New Bank of England research argues that financial systems might be threatened by biased AI decision-making.
Emerging research from the Bank of England suggests that algorithms can mirror biases inherent in datasets and manifest unfair treatment of consumers or professionals.
Kathleen Blake, an analyst at the Bank of England, voiced her concerns regarding this trend. She commented that AI-fueled discrimination and bias could jeopardize financial systems by undermining trust.
Furthermore, she pointed out that companies deploying such “biased or unfair AI” may expose themselves to significant legal and reputational risks, leading to scrutiny by regulatory bodies.
Adding to this, the Department for Science, Innovation, and Technology remarked, “We are at a crossroads in human history, and to turn the other way would be a monumental missed opportunity for mankind.”
Elaborating on her point, Ms. Blake referred to certain notable AI-related incidents that incited bias. For instance, an algorithm Apple and Goldman Sachs developed for credit card application evaluations came under fire for reportedly offering women reduced credit limits compared to their male counterparts.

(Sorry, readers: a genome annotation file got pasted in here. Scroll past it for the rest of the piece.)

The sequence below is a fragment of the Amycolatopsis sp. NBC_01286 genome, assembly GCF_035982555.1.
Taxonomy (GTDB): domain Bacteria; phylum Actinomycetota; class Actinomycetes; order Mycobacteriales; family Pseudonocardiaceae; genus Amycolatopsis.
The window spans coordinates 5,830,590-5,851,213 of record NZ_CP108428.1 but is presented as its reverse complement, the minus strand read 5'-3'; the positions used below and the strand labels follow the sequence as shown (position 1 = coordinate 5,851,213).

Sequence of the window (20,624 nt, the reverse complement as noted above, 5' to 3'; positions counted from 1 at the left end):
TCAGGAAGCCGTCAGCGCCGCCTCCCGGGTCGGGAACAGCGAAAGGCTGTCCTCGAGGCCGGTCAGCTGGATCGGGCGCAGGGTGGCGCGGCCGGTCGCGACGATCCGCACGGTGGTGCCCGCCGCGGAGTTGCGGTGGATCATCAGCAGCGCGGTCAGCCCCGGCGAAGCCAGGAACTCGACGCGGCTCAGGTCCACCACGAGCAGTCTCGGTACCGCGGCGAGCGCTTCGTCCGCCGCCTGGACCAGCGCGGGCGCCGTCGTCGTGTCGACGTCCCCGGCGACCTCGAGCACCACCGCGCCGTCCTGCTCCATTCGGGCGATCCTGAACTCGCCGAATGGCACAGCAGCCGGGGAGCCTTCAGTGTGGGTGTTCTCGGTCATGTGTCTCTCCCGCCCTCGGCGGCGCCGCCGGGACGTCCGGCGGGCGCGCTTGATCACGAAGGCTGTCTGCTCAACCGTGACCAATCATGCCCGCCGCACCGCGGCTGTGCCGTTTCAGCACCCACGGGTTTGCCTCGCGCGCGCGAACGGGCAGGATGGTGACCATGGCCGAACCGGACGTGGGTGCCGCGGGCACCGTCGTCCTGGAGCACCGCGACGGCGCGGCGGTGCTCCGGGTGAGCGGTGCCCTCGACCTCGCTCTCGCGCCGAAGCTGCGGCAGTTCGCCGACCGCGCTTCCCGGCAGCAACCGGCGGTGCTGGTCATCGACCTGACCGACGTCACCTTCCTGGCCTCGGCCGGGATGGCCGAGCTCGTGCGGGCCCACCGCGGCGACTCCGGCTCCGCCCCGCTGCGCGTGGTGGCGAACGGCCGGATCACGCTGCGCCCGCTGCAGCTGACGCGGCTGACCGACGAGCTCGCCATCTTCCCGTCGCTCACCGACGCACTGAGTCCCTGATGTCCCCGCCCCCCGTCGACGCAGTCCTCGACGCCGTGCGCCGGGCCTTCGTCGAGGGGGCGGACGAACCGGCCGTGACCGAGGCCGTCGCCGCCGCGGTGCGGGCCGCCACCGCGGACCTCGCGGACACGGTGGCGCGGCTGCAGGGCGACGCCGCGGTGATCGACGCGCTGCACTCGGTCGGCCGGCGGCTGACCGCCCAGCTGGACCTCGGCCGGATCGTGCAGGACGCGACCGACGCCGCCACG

This discrepancy drew the attention of the New York State Department of Financial Services in 2021.
Their findings stated that while the act was not intentional, it “showed deficiencies in customer service and transparency.”
Blake also touched upon Amazon’s recruitment algorithm, highlighting its inherent bias. She described, “Female applicants were negatively scored because the algorithm was trained on resumes submitted to the company over a 10-year period and reflected the male dominance of the industry.”
This led to Amazon discontinuing the tool in 2018 after realizing its unfair penalization of candidates using terms such as “women’s chess club captain.”
Integrating AI into the finance infrastructure without rigorous scrutiny could perpetuate issues of bias and discrimination.